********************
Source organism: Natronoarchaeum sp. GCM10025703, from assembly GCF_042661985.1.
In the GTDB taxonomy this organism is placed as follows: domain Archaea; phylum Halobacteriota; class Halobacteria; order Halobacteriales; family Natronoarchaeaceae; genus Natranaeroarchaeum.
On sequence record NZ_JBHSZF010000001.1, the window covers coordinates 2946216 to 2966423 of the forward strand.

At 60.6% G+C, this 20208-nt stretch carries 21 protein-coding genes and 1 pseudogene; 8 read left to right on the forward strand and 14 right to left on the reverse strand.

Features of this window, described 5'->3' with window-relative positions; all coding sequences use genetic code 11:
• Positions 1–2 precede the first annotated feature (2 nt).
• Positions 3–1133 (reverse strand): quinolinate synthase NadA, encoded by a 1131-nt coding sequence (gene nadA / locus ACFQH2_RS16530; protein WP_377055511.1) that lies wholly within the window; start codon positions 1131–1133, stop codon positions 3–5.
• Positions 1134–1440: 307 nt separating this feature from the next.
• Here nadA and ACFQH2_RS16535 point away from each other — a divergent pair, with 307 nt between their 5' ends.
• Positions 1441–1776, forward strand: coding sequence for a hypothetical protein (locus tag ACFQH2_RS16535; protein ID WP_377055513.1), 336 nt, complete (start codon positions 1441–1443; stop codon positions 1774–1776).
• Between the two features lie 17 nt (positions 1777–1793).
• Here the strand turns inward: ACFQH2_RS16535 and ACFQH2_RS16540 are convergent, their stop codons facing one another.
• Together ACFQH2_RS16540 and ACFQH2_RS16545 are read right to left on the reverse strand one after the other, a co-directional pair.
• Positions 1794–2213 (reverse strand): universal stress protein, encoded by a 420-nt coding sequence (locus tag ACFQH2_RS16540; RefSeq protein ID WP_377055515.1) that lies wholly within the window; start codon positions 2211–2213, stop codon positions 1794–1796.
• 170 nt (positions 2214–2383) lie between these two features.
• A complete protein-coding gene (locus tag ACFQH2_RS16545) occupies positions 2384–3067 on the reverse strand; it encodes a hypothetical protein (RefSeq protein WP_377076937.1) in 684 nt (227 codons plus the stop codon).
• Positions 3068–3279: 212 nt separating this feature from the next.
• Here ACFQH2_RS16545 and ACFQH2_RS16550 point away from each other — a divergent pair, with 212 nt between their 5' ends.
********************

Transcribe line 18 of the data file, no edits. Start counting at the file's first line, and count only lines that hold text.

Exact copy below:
• Here ACFQH2_RS16545 and ACFQH2_RS16550 point away from each other — a divergent pair, with 212 nt between their 5' ends.